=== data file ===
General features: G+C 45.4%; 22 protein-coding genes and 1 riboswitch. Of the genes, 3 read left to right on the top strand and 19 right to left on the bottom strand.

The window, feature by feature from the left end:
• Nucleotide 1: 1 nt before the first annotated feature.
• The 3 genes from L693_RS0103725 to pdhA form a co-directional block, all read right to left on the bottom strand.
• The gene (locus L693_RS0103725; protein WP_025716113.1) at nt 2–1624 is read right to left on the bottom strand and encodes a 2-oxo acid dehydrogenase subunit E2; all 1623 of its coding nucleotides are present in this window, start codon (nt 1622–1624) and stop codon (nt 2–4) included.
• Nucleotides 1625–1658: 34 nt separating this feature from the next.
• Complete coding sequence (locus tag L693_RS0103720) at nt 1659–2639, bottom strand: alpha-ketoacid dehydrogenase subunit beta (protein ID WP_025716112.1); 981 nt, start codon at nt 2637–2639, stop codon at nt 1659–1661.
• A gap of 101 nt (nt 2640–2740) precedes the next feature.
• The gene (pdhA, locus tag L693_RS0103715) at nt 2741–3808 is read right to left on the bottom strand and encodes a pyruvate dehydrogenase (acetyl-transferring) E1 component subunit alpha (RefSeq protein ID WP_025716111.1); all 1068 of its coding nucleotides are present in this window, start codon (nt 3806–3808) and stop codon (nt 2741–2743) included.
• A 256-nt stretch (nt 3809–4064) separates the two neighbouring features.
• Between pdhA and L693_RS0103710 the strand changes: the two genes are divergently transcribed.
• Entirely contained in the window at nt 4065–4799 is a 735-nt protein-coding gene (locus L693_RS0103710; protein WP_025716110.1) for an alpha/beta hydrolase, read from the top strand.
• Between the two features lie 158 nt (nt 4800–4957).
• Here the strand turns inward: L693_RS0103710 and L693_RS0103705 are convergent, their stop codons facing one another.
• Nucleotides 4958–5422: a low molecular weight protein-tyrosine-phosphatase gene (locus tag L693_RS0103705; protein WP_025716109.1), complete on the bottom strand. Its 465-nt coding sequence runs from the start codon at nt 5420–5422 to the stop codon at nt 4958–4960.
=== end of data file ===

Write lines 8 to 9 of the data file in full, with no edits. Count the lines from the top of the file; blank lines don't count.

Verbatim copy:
• A gap of 101 nt (nt 2640–2740) precedes the next feature.
• The gene (pdhA, locus tag L693_RS0103715) at nt 2741–3808 is read right to left on the bottom strand and encodes a pyruvate dehydrogenase (acetyl-transferring) E1 component subunit alpha (RefSeq protein ID WP_025716111.1); all 1068 of its coding nucleotides are present in this window, start codon (nt 3806–3808) and stop codon (nt 2741–2743) included.